Baking | Scrumptious Date Filled Cookies or Ma’amoul and Soulful Essence of Middle Eastern Cuisine
My knowledge about Middle Eastern cuisine is very limited, its either a creamy Hummus, spicy Kebabs, handy falafel sandwich or a luscious Baklava. I always think that there is not much scope for a vegetarian to venture into the same. But the past couple of years of food blogging changed my perspective of food and I now enjoy cooking & eating out of my comfort zone.
Sometime in July 2012 when a dear food blogger friend Faith from Edible Mosaic mailed me that she is in the process of publishing her cook book and asked me if I would be interested to review her book. I was excited for her new venture and felt honored to be a part of her world of dreams. A wonderful friend who was the very first AFBLHS guest on Lite Bite and is a great support from the my early days of blogging.
I almost forgot about the same till I got a huge parcel with a beautiful cook book inside in November. What a gorgeous book it is, the moment I took it in my hands I knew I am in love with it. The hard back cover with glossy pages, elegant photos with a good amount of pages dedicated to cooking tips and techniques is an extension of her lovely blog.
The information and basic advice from preserving, using kitchen tools used in Middle Eastern cuisine, making Turkish coffee, dried lime to using grape leaves and Fava beans in day to day cooking is encouraging to any beginner. I thoroughly enjoyed going through every vegetarian recipe in the book and wish I could make every other recipe and post here.
And yes, there is much-much more than just Hummus and Balkava in Middle Eastern cuisine
Selecting a recipe and trying out to include in this post was one of the toughest decisions from the umpteen scrumptious treats from the book. Yes, I wanted to make all of them ASP.
These unusual looking Date Filled Cookies or Ma’amoul grabbed my attention. These cookies are traditionally baked during festival seasons in Middle East.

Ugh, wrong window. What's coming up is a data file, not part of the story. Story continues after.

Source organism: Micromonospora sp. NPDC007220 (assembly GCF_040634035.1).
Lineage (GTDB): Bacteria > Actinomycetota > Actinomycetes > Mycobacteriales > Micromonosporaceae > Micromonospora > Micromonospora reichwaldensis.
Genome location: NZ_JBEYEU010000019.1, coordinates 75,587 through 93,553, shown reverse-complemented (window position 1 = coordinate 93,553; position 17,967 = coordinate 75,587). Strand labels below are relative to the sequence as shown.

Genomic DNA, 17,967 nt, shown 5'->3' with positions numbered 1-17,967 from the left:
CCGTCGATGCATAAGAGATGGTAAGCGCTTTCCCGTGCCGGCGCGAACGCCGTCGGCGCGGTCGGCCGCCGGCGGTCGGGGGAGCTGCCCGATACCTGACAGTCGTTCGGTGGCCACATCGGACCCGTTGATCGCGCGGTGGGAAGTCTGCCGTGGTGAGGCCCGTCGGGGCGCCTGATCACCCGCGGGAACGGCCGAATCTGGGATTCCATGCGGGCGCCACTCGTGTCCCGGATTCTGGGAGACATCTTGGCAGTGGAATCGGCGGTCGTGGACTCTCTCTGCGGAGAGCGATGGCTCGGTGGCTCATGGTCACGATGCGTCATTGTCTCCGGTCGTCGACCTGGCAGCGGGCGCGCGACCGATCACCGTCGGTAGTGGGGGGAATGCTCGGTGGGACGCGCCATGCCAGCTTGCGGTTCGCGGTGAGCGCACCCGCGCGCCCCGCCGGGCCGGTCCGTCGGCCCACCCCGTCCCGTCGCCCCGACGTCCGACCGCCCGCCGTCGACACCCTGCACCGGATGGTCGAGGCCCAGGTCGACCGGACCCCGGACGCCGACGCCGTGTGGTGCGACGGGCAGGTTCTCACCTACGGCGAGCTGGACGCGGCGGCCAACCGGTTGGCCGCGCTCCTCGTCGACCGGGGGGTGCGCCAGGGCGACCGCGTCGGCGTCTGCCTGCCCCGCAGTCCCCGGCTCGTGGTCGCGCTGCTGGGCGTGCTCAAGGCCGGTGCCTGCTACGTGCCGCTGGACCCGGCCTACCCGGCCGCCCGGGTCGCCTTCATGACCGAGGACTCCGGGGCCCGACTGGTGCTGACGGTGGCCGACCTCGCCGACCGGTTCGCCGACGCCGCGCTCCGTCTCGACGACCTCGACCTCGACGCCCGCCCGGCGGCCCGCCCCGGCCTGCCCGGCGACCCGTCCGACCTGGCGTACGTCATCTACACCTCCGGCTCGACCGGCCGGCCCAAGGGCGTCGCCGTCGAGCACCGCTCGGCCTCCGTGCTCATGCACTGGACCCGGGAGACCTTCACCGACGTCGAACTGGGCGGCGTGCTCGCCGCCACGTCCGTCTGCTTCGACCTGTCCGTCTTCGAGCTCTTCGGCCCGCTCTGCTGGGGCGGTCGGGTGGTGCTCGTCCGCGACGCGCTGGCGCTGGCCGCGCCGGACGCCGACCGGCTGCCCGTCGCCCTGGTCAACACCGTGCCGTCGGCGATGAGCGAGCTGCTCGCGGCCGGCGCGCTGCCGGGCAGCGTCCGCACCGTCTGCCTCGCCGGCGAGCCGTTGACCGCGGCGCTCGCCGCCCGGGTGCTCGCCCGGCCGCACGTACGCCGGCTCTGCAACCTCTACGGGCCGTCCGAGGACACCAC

The only deterrent was the Ma’amoul mold used to shape the cookies. My tiny tart molds came to my rescue and I baked these amazing cookies for the first time. Though my cookies don’t look like the pretty Ma’amouls shaped in the traditional molds in the cook book but believe me they taste amazing.
Here is the recipe from Faith’s book, check the notes below to find the changes I bake the cookies with whatever ingredients I could manage to get in India;
Date filled Cookies or Ma’amoul
Yields about 4 dozen cookies
Preparation Time: 1 hour, 30 minutes
Cooking Time: 35 minutes
Cake Spice Mix:
½ teaspoon ground mahlab (Sour Black Cherry Pits)
¼ teaspoon ground ginger
¼ teaspoon ground fennel
¼ teaspoon ground anise
½ tablespoon ground cinnamon
1¼ teaspoons ground allspice
½ teaspoon ground nutmeg
¼ teaspoon ground cloves
¾ lb (350 g) pitted dates, coarsely chopped
2 tablespoons oil
1½ teaspoons Cake Spice Mix
1 cup (225 g) sugar
¾ cup (1 80 ml) water
¼ cup (65 ml) oil
¾ cup (175 g) clariﬁed butter
4 cups (500 g) all-purpose ﬂour, plus up to 4 tablespoons more for kneading
½ teaspoon instant yeast
¼ cup (30 g) powdered sugar (optional, for dusting on top)
Mix together the spices for the Cake Spice Mix. You will only need 1 ½ teaspoons of the spice mix for recipe; store the remaining spice mix in an airtight container at room temperature for up to 6 months.
To make the date ﬁlling, grind the dates and oil in a stand mixer ﬁtted with a food grinding attachment (ﬁne grind) or in a heavy-duty food processor. If using a stand mixer, alternate between adding the dates and oil. If you’re using a food processor, before you add any dates, rub oil on the blade and inside of the bowl. Once processed, oil your hands and knead the Cake Spice Mix into the dates.